All posts tagged: cohort

Choosing an Emerging MFA Program

When I was applying to fully funded MFA programs for the second time, my strategy was simple: to ignore the rankings as much as possible, & to apply where I felt I would be happy. Since I was looking for programs with an interest in queer poetics, I ended up applying to many small or obscure MFA programs, ultimately getting accepted at one of my top choice schools, the University of Miami.

However, a few days after April 15th, one of my dream schools called me, offering me a last minute acceptance off of the waitlist. Getting into a program I’d fantasized about attending since I was an undergraduate was an incredible feeling. But at that point, I had already accepted the University of Miami’s offer. The program suggested that, despite this, I withdraw my acceptance from UM in order to come to their school. With not much time to make a decision, I had to go with my gut.

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October in Three Acts

  Ryan my waiter is “happy having me.” I’ve just downed an 11 dollar burger with bacon and blue cheese. Food is fuel and fast and should be, why else eat? Redskins vs. Saints. Lions vs. Panther. Cubs vs. Indians. There are 300 TVs. Half blare Trump. Players are kneeling for the anthem, but their screen time has obviously been cut by owners and media outlets. The FBI have sided against Hillary. Drones vs. Yemeni hospitals. Who wins America? Sundays. I used to enjoy the flipping the pages of a newspaper. Today, “the Oregon Militia” have been claimed innocent, white guys with guns protecting an amendment. Meanwhile natives are being rounded up and beaten for trespassing on their own land. Their beef is water and the 13 million people below them that don’t mind or care that the extract economy is running oil pipes under their water source. They side with consuming more. Their temple is a mall and Chinese plastic is better than anything else. Trump Trump Trump will bring back coal mining, manufacturing, …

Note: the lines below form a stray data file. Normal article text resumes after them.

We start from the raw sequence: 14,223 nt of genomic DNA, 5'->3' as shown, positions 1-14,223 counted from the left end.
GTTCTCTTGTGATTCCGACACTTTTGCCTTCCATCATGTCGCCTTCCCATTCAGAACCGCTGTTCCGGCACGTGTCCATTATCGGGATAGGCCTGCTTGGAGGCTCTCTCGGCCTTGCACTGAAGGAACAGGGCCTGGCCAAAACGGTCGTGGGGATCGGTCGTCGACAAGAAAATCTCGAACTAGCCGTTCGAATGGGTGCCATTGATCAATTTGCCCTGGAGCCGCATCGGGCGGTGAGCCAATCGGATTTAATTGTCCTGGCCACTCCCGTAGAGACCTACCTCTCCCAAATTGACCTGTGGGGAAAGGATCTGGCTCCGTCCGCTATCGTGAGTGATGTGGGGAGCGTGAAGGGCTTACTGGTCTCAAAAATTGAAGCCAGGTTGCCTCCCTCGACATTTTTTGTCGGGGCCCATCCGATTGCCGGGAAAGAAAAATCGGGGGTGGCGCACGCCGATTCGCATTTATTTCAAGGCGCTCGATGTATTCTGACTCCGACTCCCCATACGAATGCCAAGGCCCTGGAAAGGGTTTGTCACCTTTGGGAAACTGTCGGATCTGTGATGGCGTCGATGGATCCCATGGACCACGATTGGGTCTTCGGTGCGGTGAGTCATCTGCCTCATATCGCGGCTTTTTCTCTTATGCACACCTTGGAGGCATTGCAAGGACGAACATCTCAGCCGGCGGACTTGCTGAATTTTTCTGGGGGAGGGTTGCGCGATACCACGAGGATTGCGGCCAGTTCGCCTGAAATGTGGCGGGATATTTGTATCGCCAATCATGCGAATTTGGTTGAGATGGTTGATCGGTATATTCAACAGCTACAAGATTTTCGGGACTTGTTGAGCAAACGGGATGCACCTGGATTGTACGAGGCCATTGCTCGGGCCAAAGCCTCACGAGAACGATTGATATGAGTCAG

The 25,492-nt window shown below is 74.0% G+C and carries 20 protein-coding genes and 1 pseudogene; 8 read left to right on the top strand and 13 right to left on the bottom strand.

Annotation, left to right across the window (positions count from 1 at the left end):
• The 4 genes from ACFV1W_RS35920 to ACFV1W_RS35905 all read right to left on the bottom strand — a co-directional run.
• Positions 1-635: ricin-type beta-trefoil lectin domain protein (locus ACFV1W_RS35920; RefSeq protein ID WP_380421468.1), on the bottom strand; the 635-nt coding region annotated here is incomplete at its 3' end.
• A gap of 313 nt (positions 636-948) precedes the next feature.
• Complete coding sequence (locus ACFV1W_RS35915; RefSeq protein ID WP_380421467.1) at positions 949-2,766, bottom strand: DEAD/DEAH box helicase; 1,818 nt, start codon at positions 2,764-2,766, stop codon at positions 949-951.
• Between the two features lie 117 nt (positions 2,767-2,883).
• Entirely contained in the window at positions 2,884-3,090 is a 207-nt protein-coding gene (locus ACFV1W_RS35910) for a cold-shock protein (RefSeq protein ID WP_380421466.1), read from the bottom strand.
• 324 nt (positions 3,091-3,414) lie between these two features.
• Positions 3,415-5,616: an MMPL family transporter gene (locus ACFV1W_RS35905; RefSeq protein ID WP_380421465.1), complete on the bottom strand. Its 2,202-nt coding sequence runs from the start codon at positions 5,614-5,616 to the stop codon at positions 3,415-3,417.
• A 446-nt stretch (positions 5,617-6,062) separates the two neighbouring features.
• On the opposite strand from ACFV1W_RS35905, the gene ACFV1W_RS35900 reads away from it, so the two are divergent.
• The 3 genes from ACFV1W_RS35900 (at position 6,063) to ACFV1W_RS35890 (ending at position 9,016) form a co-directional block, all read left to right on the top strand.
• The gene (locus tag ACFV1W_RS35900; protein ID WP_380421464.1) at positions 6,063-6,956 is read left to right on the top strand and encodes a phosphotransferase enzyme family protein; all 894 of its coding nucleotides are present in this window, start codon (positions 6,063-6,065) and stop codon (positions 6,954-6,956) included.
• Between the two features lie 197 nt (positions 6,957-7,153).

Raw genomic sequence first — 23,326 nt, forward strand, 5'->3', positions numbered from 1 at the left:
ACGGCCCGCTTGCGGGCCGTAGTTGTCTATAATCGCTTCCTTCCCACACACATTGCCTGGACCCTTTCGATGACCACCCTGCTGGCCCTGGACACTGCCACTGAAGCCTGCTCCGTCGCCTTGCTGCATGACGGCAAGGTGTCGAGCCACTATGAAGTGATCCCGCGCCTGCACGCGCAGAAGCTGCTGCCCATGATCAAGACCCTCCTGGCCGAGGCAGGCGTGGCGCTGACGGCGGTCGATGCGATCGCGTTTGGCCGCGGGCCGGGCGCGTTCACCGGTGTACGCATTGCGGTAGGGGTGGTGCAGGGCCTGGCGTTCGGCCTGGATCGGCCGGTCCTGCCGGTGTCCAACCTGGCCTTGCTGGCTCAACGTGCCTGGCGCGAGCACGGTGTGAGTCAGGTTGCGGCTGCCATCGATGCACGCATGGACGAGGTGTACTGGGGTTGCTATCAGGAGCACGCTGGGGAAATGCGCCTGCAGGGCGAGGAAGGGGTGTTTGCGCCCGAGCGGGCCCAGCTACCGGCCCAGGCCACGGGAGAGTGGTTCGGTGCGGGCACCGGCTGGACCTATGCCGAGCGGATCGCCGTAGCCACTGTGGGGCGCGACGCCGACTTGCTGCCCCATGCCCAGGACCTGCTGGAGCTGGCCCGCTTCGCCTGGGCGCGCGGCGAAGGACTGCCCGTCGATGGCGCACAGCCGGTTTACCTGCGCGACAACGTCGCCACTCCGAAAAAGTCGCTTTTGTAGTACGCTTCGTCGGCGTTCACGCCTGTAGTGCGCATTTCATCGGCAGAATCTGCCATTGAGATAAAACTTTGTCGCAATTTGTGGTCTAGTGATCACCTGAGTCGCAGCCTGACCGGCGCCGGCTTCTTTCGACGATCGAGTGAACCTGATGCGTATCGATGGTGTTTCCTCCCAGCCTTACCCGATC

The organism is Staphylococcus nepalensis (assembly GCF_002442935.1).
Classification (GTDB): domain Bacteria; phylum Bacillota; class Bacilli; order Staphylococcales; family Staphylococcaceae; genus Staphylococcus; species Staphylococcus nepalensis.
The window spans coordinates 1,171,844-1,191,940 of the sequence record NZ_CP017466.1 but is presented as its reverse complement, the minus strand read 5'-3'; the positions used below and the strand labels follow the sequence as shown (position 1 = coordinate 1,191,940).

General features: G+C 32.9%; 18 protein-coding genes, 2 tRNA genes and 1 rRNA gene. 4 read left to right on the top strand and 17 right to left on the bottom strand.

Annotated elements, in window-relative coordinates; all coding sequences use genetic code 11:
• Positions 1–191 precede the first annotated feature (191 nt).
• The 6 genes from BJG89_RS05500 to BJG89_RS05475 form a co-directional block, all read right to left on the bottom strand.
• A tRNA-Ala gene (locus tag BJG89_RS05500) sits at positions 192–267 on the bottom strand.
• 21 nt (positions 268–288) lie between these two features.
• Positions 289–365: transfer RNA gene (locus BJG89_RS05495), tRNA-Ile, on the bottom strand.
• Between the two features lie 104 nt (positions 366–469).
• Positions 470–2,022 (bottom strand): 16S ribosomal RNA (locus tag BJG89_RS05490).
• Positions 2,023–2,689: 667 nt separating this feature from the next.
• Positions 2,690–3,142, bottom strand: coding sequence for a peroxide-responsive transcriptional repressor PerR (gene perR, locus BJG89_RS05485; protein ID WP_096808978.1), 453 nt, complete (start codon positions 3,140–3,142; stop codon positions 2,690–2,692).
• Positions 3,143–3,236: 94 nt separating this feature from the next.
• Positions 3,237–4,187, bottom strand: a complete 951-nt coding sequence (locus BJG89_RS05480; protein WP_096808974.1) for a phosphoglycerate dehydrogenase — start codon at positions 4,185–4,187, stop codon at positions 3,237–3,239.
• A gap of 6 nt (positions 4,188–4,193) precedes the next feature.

First Years versus Second Years

Image: Daniel Orth In September, phones all over SoCal lit up with the same message, the bios for the new admits were up. By ourselves and in small groups, we plugged the link for our MFA program into our browsers. We held our faces close to our laptop screens to better see every freckle, smile line, and sun spot (or lack thereof) of the new recruit’s faces in the small photos next to their blurbs. We read the words they’d written about their selves in third person and wondered what they would be like IRL. As a Peer Mentor, I have more frequent contact with this year’s incoming cohort than most second years. Second years are busier than first years, because we’re taking classes, teaching classes, and trying to finish up our thesis. We have offices that we spend our spare time on campus in versus the sticky 10-chair conference table in the lobby of our department, so chance conversations are harder to encounter. I remember this same unintentional divide existing last year and not really …

Thursday Lunch

Image credit: Lauren Rushing Katie and I met at the cash wrap of Barnes and Noble #2216 somewhere between fucking up and getting shit together. She had a septum ring, black box-dye on her hair, and a star tattooed on each arm. Silence filled the first two hours of our shift. In later years, she’d tell me that she thought I was a “real Asian”, and wasn’t sure if I spoke English. Following a customer tantrum, I rolled my eyes and sighed, “God I fucking hate people.” The connection was undeniable. We took drives to the Long Beach boardwalk, blasting the best of 90’s pop with the windows down. Most nights we wound up in my basement, talking over Disney movies and microwave popcorn. We shared secrets and made plans. * I can’t remember the last time I saw Katie. If I had to guess, it was probably about five or six years ago. Most of my friendships operate this way. I tell myself all sorts of things – it’s work, it’s school…we’re going in different directions. But I …

Watch Your Step!

A couple of weeks ago, I did this really cool thing where I stepped off a curb into a storm drain. The drop was further than expected and onto an uneven surface and I double sprained my ankle (I simultaneously sprained the inside and outside of my ankle). I missed class. Which I can’t stand to do—no pun intended. I can count on one hand the number of classes I missed in 4 years of undergrad. The members of my cohort really came to my aid from taking me to the student health center, taking me to class and assisting me with my grocery shopping. My professor whose class I missed reached out several times to check-in on me. I felt well cared for and am ever grateful. Fortunately, I’m a writer and not an athlete, so I’ve still been able to get my reading and writing done. Although, not as much of either as I had planned. There’s something about being marooned on your bed that will drain the motivation from you to do …